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Project information

Creativity in prison: breaking the monotony

Prisoners' Education Trust wants to meet the record demand for arts materials and distance learning courses, and provide advice and guidance to men and women in prison. Arts activities are under threat in prison, and prisoners are spending more time locked in cell. PET provides a creative lifeline.

The work is ongoing - support of this work would help prisoners throughout 2016.

Charity information: Prisoners Education Trust

Prisoners Education Trust logo
  • Need


    Budget cuts for the prison service have resulted in fewer staff on the wings, reducing the amount of time prisoners can safely spend out of their cells. Budget cuts have also significantly reduced the staffing and resources available for arts classes within prison education departments. Where prisons used to provide arts materials and class room support from art tutors, this support is being lost, seen as an unnecessary extra, rather than as a vital rehabilitative tool.


    PET provides advice and guidance for prisoners who wish to study art, and we fund arts materials, such as oil paints, canvases, modelling kits, felts and papers. We also provide distance learning courses from recognised bodies including the National Extension College (NEC), Open University and the Open College of the Arts (OCA) in subjects such as art history, art techniques, drawing and painting. These courses provide a progression route for individuals as they build confidence and skills.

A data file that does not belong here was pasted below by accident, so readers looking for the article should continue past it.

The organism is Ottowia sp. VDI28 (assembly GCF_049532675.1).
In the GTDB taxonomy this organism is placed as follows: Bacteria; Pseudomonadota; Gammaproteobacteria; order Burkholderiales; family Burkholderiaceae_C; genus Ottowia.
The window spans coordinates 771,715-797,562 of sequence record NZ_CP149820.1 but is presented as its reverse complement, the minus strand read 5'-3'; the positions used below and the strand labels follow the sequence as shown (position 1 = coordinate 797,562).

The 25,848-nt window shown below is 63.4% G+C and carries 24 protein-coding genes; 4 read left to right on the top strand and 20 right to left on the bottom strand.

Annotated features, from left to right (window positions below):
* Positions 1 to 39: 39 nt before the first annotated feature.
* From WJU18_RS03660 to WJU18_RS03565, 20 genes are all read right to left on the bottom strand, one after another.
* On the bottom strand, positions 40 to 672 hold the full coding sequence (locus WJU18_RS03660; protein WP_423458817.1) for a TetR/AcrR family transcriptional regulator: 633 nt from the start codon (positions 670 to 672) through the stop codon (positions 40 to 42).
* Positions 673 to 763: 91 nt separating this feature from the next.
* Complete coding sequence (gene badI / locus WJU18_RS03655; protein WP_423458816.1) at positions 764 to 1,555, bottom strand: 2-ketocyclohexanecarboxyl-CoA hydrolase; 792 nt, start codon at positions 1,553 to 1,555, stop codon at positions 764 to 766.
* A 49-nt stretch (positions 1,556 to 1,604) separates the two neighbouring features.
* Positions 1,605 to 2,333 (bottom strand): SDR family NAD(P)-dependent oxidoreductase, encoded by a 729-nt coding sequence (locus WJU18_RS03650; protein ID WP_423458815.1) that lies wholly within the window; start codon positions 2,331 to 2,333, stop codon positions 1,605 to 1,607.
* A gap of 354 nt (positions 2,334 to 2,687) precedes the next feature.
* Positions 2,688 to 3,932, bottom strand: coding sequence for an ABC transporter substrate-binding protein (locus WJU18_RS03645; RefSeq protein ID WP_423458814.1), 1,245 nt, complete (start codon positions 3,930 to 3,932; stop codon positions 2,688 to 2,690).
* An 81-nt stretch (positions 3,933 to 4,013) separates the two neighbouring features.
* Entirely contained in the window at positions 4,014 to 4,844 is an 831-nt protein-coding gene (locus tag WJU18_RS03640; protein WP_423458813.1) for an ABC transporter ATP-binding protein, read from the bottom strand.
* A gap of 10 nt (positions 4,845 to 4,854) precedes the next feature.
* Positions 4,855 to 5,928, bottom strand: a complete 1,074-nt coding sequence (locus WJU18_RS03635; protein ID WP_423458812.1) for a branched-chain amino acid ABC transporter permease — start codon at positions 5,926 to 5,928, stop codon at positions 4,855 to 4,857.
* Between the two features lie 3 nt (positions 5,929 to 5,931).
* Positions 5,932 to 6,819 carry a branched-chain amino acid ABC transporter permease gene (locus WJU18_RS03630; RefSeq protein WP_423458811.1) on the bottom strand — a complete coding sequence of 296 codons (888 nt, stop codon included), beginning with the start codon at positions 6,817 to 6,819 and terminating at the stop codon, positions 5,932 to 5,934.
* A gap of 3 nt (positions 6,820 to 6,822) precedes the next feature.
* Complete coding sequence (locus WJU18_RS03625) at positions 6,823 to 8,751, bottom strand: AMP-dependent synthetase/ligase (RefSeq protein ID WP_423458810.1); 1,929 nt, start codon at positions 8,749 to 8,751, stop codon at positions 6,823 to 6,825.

• Aims

    Aim 1

    To provide 75 prisoners with access to art materials.


    » Provide 75 prisoners with information about the materials available; provide guidance as they apply for support; & ensure materials are ordered/arrive

    What success will look like

    75 prisoners have been provided to the arts materials they requested, addressing their personal areas of interest and self-development.

    Aim 2

    Provide 20 prisoners with access to arts related distance learning courses.


    » Provide prisoners with information about courses available; help them and prison staff as they apply for support; ensure courses are ordered & arrive.

    What success will look like

    20 prisoners have started distance learning courses in arts related subjects. Some of these individuals will have also received arts materials and will use these in their studies.

    Aim 3

    To provide tailored advice to 20 prisoners regarding their artistic aspirations.


    » Undertake advice visits to prisons; provide support via letter & telephone; liaise with prison staff who often ask for advice on behalf of prisoners.

    What success will look like

    20 prisoners have received tailored advice from our advice manager, who has supoprted them as they make decisions about course choice, next steps, & further learning beyond prison.

    Aim 4

    Help prisoners manage their sentence more effectively, building confidence and emotional resilience.


    » Support their learning aspirations; record the self-reported changes to confidence and self-belief e.g. in letters; undertake monitoring & evaluation.

    What success will look like

    A reported increase in self-esteem and self-belief, with prisoners progressing to higher level courses and/or entering work into arts awards.